By Conor McCue

DENVER (CBS4) – When the 2019-20 school year kicks off, administrators, parents, and students at number of Denver schools will have the ability to check the nearby air quality. The data will be available in real time so everyone can make better health decisions.

(credit: CBS)

Each of the sensors are at Swansea Elementary School this week so workers can calibrate them. They’ll be installed at the nine campuses and eleven schools by Friday.

The program is funded by a $1 million Bloomberg Mayors Challenge grant awarded to the city. The Denver Department of Public Health & Environment shaped the program and reached out to schools based on reduced lunch rates and asthma rates.

“Kids within Denver Public Schools have a higher-than-average asthma rate which results in long term economic as well as health impacts,” said Michael Ogletree, air quality program manager with DDPHE.

(credit: CBS)

The schools participating in the three-year program are Swansea Elementary School, Garden Place Academy, Sabin World School, Gust Elementary School, University Prep-Steele Street, South High, Bruce Randolph M&H, Northeast Early (formerly High Tech), and PREP Academy M&H.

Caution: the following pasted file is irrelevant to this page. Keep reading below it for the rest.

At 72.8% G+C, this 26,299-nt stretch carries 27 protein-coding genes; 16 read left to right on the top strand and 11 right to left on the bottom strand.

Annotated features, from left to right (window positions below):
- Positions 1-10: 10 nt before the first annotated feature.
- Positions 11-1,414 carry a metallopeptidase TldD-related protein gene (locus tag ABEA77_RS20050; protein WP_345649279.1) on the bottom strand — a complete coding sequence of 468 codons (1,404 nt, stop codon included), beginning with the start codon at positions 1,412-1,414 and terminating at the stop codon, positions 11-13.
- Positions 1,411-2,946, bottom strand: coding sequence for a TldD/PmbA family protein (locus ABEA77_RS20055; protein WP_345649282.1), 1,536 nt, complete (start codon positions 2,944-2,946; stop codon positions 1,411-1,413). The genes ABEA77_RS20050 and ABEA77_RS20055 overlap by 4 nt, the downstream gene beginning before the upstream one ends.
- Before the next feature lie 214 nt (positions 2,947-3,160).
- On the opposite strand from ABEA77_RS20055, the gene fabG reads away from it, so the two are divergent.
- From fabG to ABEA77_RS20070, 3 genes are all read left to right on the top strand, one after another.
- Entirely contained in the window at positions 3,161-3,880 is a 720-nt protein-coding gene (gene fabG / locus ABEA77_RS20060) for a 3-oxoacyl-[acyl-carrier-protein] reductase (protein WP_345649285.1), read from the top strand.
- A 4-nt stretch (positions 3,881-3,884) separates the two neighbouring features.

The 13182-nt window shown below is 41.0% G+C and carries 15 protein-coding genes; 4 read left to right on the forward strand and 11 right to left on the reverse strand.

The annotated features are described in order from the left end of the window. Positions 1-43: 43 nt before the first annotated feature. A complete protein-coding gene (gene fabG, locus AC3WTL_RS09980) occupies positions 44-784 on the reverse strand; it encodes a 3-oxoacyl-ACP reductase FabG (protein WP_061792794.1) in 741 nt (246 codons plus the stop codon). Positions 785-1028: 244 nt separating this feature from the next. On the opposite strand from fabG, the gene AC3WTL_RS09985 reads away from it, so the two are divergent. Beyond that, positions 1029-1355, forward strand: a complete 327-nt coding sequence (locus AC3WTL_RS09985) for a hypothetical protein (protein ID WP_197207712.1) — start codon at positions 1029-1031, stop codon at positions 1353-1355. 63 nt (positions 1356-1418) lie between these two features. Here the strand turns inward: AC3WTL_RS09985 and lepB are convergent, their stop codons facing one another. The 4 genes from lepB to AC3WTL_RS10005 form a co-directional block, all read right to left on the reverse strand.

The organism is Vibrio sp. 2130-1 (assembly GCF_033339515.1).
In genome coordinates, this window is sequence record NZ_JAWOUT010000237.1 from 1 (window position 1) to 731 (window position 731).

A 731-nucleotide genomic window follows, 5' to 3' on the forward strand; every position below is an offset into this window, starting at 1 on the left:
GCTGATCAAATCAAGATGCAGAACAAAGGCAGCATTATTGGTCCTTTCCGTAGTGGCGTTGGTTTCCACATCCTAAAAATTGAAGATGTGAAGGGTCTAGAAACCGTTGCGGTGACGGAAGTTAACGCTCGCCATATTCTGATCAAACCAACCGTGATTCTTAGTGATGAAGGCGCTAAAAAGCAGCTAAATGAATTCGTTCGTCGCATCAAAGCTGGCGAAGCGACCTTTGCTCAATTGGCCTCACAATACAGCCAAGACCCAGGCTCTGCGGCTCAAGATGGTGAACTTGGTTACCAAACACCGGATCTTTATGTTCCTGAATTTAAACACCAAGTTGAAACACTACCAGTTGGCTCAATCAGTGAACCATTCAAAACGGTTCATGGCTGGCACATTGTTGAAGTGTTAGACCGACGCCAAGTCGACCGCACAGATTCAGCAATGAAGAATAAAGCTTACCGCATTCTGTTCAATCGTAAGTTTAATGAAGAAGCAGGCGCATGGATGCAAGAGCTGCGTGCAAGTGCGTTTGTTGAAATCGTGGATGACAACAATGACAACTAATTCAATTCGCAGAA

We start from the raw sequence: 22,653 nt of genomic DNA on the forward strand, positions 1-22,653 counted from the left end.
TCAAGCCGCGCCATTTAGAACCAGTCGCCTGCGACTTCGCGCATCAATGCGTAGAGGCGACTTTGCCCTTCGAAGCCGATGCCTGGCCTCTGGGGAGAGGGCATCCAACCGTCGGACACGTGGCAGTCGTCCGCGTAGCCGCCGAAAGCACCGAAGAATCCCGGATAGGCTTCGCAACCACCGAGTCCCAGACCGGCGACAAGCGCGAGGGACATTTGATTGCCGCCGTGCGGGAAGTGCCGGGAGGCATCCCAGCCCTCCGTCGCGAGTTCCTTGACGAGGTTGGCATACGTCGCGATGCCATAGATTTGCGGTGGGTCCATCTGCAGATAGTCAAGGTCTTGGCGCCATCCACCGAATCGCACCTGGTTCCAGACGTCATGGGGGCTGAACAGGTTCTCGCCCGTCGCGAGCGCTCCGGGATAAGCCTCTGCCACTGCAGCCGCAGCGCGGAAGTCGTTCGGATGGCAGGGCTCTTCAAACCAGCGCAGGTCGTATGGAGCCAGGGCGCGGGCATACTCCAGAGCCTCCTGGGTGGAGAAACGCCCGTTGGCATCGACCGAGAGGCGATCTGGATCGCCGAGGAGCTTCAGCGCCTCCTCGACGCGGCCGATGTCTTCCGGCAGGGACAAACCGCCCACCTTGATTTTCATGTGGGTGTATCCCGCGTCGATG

According to Ogletree, PREP Academy is among the 10 DPS schools with the highest asthma rate.

“Academic performance is impacted by attendance. One of the main drivers for lower attendance is asthma, Ogletree said. “So, by addressing asthma rates, we can then influence attendance rates as well as academic achievement.”

(credit: CBS)

The sensors monitor PM2.5 – a pollutant with long term health effects for children. Starting Monday, parents, administrators, and students will be able to monitor the levels online, in real time, outside and inside the schools.

The dashboards are expected to be live at the beginning of the school year.

“So, as you’re walking through the hallways, you can take a look at these dashboards and say, ‘Hey, air quality isn’t the best today. Maybe I can make changes about how I’m going to use my outside time,’” Ogletree explained.

Eventually, the data could influence school policies, such as limiting recess time outside on days with poor air quality. Officials could also push to have road projects limited to summer months when located near a school.

According to Ogletree, some schools have been hesitant to join the program — partly because it’s such a new technology.

The sensors will likely be located near pick-up and drop-off lanes at the participating schools. They will be connected to solar panels and be painted to match the school.

DDPHE plans to install 10 additional sensors around the district by the end of the school year. The goal is to install 40 in 40 schools by 2021.

Conor McCue

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